Lorde Perfectly Captures Why David Bowie's Death Moved so Many People

Lorde Perfectly Captures Why David Bowie's Death Moved so Many People
Source: AP
Source: AP

The sheer breadth of artists that have been moved to share their thoughts and feelings about David Bowie's death Sunday has been extraordinarily touching to witness. Artists young and old, avant-garde and conservative, hip-hop and rock, have all offered tributes that show just how far-reaching Bowie's impact on all music was.

Each message has taken its own life based on its author. Pop artist Lorde, one of the youngest artists to toast to the legend, highlighted the ongoing self-reflective fascination Bowie has inspired in her own tribute, arguing it's somewhat unique to the artist.

"It feels kind of garish to talk about oneself at a time like this, when the thing that has happened is so distinctly world-sized," she wrote in a Facebook post, highlighting the impulse but not condemning it. "Everything I've read or seen since the news has been deeply intrinsic in tone, almost selfish, like therapy. That's who he was to all of us. He was a piece of bright, pleated silk we could stretch out or fold up small inside ourselves when we needed to."

The New Zealand songwriter proceeded to tell her own Bowie story that was similarly personal, but one that sheds new light on Bowie's persona and the impact he's had on Lorde's career. "I've never met a hero of mine and liked it," she wrote. "It just sucks, the pressure is too huge, you can't enjoy it. David was different."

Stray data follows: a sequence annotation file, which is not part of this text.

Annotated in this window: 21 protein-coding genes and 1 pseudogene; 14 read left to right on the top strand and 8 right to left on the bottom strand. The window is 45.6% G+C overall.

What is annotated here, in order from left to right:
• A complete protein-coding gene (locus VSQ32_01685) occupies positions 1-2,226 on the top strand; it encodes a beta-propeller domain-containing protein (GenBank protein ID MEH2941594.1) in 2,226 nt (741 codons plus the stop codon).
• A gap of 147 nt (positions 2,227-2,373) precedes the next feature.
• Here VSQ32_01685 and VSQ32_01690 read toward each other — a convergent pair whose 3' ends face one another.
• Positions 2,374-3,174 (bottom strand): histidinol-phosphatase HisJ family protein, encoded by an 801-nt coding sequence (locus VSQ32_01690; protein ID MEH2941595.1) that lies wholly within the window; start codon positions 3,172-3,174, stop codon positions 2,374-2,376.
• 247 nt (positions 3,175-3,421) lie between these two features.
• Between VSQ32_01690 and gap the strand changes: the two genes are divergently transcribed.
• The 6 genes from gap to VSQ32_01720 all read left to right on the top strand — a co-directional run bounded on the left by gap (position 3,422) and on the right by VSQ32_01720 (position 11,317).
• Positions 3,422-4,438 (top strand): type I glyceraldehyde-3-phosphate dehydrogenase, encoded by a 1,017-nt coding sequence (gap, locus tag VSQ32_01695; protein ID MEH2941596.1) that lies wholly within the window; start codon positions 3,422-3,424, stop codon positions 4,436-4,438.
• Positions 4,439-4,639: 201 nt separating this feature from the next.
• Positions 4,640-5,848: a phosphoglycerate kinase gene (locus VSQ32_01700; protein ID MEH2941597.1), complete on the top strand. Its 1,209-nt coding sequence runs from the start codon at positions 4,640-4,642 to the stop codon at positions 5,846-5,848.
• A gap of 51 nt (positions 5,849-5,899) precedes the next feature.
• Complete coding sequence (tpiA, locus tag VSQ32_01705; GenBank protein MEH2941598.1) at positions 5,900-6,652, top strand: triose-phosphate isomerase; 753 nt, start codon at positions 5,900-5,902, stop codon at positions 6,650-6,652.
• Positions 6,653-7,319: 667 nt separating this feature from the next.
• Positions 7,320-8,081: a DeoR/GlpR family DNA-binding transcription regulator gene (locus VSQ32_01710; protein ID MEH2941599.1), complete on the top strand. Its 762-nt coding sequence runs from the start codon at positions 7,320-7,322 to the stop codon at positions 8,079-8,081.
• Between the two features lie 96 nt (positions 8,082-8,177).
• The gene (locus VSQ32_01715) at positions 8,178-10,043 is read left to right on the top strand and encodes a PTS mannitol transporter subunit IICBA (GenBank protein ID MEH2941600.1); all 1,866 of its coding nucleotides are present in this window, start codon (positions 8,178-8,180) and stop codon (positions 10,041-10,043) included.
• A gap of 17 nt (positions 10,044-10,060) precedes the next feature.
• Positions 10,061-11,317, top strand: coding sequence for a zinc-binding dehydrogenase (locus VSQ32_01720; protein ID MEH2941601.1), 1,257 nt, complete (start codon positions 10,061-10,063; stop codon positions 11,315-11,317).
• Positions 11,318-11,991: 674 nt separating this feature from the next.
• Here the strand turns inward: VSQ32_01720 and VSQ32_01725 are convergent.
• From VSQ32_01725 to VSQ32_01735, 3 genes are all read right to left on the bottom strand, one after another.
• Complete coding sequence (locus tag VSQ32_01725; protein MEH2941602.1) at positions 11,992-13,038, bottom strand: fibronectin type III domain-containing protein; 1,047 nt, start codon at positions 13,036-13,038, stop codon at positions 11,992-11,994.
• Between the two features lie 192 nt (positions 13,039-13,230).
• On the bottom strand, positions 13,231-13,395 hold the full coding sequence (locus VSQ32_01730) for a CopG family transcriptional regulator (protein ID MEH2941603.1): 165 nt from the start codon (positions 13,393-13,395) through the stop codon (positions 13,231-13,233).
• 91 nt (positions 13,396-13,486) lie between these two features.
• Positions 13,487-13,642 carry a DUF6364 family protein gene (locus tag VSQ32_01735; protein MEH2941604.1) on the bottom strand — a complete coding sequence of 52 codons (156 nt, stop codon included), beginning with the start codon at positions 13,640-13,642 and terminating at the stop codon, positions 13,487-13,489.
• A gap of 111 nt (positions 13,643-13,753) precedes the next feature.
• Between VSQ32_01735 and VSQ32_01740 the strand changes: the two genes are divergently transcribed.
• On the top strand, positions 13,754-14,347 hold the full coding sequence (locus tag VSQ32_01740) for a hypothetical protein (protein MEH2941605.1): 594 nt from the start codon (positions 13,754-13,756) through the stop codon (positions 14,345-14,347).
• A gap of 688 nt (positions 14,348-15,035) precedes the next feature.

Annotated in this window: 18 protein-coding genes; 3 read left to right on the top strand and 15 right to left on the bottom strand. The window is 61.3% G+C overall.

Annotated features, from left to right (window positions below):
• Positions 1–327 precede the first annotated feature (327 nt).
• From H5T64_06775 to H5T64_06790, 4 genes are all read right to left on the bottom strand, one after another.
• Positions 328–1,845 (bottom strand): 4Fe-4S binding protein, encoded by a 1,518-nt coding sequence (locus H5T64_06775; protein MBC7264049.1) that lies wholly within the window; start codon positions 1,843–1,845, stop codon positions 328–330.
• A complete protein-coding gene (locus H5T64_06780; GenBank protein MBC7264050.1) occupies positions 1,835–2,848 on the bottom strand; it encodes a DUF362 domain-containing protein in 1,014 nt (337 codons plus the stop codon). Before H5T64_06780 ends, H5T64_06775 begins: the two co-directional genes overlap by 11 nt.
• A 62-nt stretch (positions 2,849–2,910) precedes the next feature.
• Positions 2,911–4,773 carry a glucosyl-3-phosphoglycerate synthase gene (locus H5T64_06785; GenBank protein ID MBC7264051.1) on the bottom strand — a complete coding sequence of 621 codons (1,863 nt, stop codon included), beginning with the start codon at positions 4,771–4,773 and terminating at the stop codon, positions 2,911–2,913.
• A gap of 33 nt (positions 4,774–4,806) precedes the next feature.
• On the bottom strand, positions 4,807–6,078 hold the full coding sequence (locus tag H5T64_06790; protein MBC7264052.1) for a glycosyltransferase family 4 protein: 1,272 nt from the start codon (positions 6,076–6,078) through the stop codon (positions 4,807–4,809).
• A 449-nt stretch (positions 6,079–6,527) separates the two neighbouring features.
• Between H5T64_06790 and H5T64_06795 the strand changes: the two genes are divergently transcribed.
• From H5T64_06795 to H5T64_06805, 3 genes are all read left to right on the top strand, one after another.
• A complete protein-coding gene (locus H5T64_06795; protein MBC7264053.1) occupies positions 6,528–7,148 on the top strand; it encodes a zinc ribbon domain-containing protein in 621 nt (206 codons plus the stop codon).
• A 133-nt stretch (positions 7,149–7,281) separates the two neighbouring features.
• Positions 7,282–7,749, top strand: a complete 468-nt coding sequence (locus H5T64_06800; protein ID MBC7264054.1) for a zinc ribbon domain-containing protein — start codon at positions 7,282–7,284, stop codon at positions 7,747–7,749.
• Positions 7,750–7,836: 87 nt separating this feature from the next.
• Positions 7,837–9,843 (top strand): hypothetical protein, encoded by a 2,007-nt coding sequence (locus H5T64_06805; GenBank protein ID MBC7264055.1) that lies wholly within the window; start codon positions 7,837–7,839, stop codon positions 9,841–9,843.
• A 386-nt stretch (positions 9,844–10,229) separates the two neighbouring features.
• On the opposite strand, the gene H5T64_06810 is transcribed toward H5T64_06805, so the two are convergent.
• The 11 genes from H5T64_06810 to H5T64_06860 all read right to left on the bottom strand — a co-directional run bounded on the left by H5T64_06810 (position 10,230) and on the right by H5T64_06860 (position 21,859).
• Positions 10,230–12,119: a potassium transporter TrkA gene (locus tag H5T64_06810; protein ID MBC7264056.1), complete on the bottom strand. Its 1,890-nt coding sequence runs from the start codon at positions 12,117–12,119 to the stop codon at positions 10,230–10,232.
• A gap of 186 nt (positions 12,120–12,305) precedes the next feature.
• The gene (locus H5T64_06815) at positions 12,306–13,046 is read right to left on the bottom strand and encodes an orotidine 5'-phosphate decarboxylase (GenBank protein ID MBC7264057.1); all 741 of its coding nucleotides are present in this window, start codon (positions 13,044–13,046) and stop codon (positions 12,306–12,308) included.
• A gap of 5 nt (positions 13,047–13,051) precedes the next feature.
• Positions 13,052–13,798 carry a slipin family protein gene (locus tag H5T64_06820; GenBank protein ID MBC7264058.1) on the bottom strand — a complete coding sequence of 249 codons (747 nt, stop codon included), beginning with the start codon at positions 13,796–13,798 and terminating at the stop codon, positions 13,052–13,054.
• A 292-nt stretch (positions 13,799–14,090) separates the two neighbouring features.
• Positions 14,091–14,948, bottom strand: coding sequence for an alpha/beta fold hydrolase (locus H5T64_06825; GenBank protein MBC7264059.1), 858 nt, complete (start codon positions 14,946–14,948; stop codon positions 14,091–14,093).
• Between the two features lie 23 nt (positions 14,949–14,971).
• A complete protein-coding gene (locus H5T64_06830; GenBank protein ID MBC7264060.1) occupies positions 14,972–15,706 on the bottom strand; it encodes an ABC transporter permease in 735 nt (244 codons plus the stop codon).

Lorde met Bowie at a Vogue benefit honoring Tilda Swinton, she said, at a time when she was incredibly suspicious of fame and her new life in the United States.

"That night something changed in me — I felt a calmness grow, a sureness," she wrote. "I think in those brief moments, he heralded me into my next new life, an old rock and roll alien angel in a perfect grey suit. I realized everything I'd ever done, or would do from then on, would be done like maybe he was watching. I realized I was proud of my spiky strangeness because he had been proud of his. And I know I'm never going to stop learning dances, brand new dances."

It's a feeling many of those who are still posting and mulling over this loss will likely share. The number of individuals who have shared stories about how Bowie's helped them feel comfortable exploring a world beyond gender binaries and heterosexual norms, or simply feeling comfortable in their weirdness, proves the inspirational and therapeutic role he played in our culture.

"When in doubt, listen to David Bowie," begins a quote from author Caitlin Moran's essay entitled "10 Things Every Girl Should Know" widely shared Monday. "In 1968, Bowie was a gay, ginger, bonk-eyed, snaggle-toothed freak walking around south London in a dress, being shouted at by thugs. Four years later, he was still exactly that — but everyone else wanted to be like him, too. If David Bowie can make being David Bowie cool, you can make you cool. Plus, unlike David Bowie, you get to listen to David Bowie for inspiration. So you're one up on him, really. You're already one ahead of David Bowie."

There is no artist of his era who would have been more likely to continue to innovate and push music forward into his twilight years than Bowie. Even in death, he will continue to be a glittering fountain of inspiration for years to come.


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Tom Barnes

Tom Barnes is a senior staff writer at Mic focused on music, activism and the intersection between the two. He's based in New York and can be reached at tom@mic.com.

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